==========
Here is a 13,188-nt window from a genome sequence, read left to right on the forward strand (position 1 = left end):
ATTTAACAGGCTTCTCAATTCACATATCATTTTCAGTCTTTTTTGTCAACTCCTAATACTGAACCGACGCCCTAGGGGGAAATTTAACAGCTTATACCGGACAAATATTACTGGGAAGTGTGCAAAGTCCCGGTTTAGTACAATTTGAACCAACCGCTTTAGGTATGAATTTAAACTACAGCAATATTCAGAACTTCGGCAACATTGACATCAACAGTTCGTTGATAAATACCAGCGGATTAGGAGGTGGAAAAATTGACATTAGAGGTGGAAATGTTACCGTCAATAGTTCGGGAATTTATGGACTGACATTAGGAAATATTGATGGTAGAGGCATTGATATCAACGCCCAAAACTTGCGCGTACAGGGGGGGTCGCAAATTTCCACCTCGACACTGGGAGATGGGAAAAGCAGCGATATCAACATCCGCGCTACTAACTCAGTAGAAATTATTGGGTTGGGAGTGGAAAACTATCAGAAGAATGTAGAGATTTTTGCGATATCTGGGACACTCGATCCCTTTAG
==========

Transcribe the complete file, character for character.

Here is a 13,188-nt window from a genome sequence, read left to right on the forward strand (position 1 = left end):
ATTTAACAGGCTTCTCAATTCACATATCATTTTCAGTCTTTTTTGTCAACTCCTAATACTGAACCGACGCCCTAGGGGGAAATTTAACAGCTTATACCGGACAAATATTACTGGGAAGTGTGCAAAGTCCCGGTTTAGTACAATTTGAACCAACCGCTTTAGGTATGAATTTAAACTACAGCAATATTCAGAACTTCGGCAACATTGACATCAACAGTTCGTTGATAAATACCAGCGGATTAGGAGGTGGAAAAATTGACATTAGAGGTGGAAATGTTACCGTCAATAGTTCGGGAATTTATGGACTGACATTAGGAAATATTGATGGTAGAGGCATTGATATCAACGCCCAAAACTTGCGCGTACAGGGGGGGTCGCAAATTTCCACCTCGACACTGGGAGATGGGAAAAGCAGCGATATCAACATCCGCGCTACTAACTCAGTAGAAATTATTGGGTTGGGAGTGGAAAACTATCAGAAGAATGTAGAGATTTTTGCGATATCTGGGACACTCGATCCCTTTAG